- The Trump administration reportedly barred Anthony Fauci, one of the US’ top experts on infectious disease, from speaking publicly about the coronavirus without approval.
- Fauci has tackled the AIDS and Ebola epidemics. He’s been director of the US National Institute of Allergy and Infectious Diseases since 1984.
- Some of Fauci’s statements about the coronavirus have been at odds with claims from President Trump, who has said the illness will disappear.
- It’s not first time the Trump administration has muzzled scientific experts.
- Visit Business Insider’s homepage for more stories.
Anthony Fauci has been the director of the US’ National Institute of Allergy and Infectious Diseases (NIAID) for 36 years. He guided the US through the AIDS and Ebola epidemics, and is now helping to lead the response to the new coronavirus outbreak.
But the Trump administration has reportedly barred him from speaking about the virus without clearance from the White House, according to The New York Times.
The coronavirus has killed nearly 3,000 people and infected 83,800. It has spread from China to more than 55 other countries.
Although Trump said the US is “rapidly developing a vaccine” for the coronavirus and “will essentially have a flu shot for this in a fairly quick manner,” Fauci has estimated that we’re between a year and a year-and-a-half away from a vaccine. Trump also expressed optimism that COVID-19 — the disease the virus causes — will disappear, but Fauci has suggested the world is on the brink of a pandemic.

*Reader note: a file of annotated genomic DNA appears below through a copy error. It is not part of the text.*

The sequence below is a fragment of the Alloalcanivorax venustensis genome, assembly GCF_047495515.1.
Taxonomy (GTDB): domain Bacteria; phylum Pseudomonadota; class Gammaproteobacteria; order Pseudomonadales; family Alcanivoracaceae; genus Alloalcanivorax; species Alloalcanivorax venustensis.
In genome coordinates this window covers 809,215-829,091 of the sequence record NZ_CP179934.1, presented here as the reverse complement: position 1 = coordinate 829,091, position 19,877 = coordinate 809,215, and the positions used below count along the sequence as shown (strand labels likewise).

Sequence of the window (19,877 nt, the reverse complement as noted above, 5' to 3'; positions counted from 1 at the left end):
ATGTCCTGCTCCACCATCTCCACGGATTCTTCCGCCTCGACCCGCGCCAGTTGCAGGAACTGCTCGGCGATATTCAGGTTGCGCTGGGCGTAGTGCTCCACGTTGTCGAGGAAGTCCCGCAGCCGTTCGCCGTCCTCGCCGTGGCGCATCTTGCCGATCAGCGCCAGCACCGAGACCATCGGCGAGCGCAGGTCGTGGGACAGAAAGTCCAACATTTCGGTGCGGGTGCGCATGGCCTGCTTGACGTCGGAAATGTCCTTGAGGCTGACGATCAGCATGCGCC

In an apparent bid to exert more control over the messaging around this public-health crisis, The Times reported, the administration instructed Fauci “not to say anything else without clearance.” A NIAID spokesperson told Business Insider that “this is not true,” however.
Still, the Trump administration has a history of muzzling scientific experts. In the last four years, the White House has prevented meteorologists from discussing hurricane forecasts, Health and Homeland Security staff from commenting on gun violence after mass shootings, and US Geological Survey scientists from mentioning climate change.
Here are some examples of the Trump administration’s attacks on science, which have often come in the midst of public crises.